How Much Women Can Learn From Their Mom's Pregnancy: 15 Facts

Although each pregnancy is as unique as each baby is, it's not uncommon to look for clues about what to really expect when mom's expecting. And usually, the very first place a mom-to-be looks is to their own mother. The bookstore great. The blogs are uber helpful. The advice mom gets from her doctor and her friends is invaluable. But, sometimes a mom's genetics can tell her more than any book, blog, or person.

So, mom has to ask herself how much can she actually learn from her mother's pregnancy experience. For instance, if grandma-to-be got certain complications, is mom going to get them, too? Or, since she had a cesarean, is that also what mom can expect from her birth experience? There are many ways a woman can compare her pregnancy to her mom's.

Some women find that their pregnancies are identical to their mom's. Others experience the exact opposite from what their mom experienced. Like mentioned before, every woman is unique and so is her pregnancy. Still, there are ways she can learn from her mom's pregnancy that have been backed by scientific research. Some similarities are simply by chance. This post will distinguish which is which, so mom will know what is hearsay and what is actually science. Let's dive in!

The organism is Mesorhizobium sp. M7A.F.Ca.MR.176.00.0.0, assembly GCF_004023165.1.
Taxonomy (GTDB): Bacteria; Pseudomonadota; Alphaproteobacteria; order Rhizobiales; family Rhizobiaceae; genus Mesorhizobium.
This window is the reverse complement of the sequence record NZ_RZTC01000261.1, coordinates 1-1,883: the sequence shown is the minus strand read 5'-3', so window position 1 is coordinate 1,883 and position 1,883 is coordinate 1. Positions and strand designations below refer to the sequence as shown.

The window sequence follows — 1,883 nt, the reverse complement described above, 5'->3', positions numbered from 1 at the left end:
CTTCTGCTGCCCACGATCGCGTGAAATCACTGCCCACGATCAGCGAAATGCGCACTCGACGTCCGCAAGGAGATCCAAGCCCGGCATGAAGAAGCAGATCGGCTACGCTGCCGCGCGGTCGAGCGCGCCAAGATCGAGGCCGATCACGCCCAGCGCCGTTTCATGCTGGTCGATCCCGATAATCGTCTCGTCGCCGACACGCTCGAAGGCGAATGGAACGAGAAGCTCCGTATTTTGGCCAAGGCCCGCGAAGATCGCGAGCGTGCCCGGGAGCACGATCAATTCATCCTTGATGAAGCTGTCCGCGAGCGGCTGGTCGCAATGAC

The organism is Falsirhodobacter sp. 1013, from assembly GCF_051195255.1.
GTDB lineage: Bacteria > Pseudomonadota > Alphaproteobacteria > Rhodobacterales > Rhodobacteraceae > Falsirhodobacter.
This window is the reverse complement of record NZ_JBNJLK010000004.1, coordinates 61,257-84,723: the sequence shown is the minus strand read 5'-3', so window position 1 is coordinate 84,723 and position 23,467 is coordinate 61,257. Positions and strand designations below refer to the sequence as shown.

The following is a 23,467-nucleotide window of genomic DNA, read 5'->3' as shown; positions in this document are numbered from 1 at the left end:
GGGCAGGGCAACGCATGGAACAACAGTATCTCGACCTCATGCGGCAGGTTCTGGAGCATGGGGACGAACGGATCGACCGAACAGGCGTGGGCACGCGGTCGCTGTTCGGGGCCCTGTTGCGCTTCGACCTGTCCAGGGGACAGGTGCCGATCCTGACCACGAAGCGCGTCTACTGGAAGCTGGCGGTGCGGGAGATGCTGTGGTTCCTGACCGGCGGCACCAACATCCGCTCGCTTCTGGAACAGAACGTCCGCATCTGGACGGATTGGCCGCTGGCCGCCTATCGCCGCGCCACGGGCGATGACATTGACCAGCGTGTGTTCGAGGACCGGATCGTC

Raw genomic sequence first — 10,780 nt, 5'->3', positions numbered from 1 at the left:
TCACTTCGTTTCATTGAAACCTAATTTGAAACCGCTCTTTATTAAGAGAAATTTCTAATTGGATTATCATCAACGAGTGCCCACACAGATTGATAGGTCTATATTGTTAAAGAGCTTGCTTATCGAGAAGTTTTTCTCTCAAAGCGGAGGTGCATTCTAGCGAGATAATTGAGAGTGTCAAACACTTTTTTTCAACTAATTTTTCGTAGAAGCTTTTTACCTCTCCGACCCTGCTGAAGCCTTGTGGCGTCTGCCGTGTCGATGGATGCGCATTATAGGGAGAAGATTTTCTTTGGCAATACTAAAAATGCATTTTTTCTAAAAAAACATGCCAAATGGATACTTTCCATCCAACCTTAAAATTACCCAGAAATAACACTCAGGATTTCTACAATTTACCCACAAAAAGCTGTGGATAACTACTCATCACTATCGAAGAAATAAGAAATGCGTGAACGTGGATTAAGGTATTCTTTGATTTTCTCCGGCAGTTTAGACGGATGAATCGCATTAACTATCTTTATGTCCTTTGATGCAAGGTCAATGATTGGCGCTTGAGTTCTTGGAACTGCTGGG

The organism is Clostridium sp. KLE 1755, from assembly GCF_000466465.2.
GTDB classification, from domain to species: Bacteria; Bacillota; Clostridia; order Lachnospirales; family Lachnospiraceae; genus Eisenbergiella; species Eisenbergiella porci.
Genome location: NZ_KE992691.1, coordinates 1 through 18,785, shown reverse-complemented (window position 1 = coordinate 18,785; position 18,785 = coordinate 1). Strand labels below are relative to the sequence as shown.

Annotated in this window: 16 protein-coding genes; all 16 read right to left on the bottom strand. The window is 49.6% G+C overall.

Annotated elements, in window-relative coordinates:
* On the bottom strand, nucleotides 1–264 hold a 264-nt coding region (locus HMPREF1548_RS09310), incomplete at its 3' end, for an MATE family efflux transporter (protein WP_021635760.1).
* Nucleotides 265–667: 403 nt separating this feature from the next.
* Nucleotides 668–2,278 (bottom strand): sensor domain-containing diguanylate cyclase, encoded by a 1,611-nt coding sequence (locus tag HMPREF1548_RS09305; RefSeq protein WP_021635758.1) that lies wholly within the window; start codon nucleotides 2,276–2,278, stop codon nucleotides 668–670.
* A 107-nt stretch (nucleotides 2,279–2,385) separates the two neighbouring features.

15 Your Mother’s Complications Are Hers Alone

If you're like many of us women (or humans, in general) then you might have a tendency to internalize certain negative things. Especially about pregnancy. For instance, the fact remains that simply because your mother struggled with complications during her pregnancy doesn't not at all mean you will, too.

You are not predestined to follow in her footsteps in terms of pregnancy complications. The reason is that pregnancy complications depend on the details.

They come about because of something in your life that directly or indirectly cause them. Things like your diet, work schedule, sleeping habits, and stress level all play a significant role. A lot of the time, women are either unaware of the direct cause or there are several reasons for the complications. In other words, there are a lot of variables that factor into what causes pregnancy complications.

You won't experience your mom's complications simply because you're related. This doesn't mean you won't experience the same or similar complications. But it won't happen just because you're mother and daughter. The bottom line is for you not to automatically assume that you and your mom are the same person with the same life or will experience the exact same complications.

14 Blood Conditions Follow Bloodlines


When it comes to complications that exist because of external influences like work schedule or diet, you are your own unique story. Though when it comes to conditions in the blood, your uniques story becomes more like a family tradition passed down from generation to generation.